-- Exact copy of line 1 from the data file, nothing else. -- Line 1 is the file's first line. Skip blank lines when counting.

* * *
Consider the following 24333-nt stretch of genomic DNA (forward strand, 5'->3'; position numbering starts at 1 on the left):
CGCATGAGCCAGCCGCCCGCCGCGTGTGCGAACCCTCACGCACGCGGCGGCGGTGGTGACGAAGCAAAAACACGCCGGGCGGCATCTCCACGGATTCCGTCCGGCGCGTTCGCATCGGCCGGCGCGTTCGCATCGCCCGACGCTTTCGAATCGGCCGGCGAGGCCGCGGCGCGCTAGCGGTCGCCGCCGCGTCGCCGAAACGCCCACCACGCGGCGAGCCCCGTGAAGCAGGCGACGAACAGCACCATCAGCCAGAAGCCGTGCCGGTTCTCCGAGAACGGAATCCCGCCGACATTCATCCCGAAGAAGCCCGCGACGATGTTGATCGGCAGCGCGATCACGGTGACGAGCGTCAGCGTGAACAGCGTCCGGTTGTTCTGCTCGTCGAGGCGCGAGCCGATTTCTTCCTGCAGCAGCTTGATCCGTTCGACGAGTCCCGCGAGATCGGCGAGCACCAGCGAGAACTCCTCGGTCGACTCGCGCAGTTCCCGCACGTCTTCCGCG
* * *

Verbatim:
Consider the following 24333-nt stretch of genomic DNA (forward strand, 5'->3'; position numbering starts at 1 on the left):